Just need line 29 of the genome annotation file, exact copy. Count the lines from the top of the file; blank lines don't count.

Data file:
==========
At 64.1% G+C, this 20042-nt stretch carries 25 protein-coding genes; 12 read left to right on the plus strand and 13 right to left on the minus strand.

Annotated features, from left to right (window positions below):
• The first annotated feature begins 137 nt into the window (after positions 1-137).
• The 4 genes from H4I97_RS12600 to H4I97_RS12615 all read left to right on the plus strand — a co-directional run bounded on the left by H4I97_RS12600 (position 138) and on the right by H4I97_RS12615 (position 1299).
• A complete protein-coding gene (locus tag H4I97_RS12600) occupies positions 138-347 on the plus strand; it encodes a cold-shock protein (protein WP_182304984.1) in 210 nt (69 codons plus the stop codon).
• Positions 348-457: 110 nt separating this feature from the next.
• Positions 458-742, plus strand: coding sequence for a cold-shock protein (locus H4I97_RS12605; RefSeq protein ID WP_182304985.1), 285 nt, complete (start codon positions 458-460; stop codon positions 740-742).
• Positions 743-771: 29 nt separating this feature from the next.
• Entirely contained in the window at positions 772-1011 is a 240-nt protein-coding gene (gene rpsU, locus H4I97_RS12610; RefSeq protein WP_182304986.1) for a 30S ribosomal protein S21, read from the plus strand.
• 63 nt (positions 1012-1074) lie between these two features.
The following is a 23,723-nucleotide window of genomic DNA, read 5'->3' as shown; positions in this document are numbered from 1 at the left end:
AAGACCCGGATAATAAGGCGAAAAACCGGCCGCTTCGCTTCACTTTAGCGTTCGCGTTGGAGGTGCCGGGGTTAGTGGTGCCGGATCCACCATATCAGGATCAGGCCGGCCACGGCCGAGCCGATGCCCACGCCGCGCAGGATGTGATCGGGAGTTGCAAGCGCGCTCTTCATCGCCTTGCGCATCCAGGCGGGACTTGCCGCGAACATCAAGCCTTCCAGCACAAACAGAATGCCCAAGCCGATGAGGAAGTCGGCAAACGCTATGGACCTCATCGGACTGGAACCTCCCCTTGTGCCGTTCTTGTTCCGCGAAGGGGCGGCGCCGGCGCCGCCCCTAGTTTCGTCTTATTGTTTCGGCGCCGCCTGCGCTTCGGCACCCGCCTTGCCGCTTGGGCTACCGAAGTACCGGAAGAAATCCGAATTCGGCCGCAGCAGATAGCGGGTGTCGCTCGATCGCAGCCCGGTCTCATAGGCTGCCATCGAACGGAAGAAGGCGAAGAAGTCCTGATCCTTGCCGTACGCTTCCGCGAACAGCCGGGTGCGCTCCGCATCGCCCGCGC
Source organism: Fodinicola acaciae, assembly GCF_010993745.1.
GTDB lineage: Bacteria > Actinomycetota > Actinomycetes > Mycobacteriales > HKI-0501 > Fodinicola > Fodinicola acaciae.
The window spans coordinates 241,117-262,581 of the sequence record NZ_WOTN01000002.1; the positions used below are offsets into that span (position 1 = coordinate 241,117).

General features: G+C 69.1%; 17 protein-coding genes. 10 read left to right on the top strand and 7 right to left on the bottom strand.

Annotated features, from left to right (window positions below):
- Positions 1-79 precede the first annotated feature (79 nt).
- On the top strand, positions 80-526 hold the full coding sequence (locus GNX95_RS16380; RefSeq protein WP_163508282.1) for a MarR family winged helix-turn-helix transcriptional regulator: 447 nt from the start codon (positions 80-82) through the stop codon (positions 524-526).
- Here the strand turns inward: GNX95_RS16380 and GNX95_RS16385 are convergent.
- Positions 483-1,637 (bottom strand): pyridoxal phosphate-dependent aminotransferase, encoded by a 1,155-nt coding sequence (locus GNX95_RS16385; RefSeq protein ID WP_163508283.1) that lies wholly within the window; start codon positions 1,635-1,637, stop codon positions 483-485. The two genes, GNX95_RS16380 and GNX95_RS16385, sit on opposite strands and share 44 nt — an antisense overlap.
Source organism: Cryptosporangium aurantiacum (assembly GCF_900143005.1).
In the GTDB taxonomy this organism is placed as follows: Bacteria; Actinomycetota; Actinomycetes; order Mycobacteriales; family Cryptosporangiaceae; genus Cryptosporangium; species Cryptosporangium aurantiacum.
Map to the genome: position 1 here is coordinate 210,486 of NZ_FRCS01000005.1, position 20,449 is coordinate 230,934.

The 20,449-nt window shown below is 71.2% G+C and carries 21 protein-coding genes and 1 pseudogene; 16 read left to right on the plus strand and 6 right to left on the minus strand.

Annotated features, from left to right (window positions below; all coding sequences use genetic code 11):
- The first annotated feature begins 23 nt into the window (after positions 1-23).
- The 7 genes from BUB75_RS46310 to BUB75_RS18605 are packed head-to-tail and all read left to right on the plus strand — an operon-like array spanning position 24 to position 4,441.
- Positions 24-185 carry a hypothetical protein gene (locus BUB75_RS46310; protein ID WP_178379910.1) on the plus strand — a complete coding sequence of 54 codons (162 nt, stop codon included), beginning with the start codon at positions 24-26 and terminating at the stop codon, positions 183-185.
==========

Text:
- Positions 24-185 carry a hypothetical protein gene (locus BUB75_RS46310; protein ID WP_178379910.1) on the plus strand — a complete coding sequence of 54 codons (162 nt, stop codon included), beginning with the start codon at positions 24-26 and terminating at the stop codon, positions 183-185.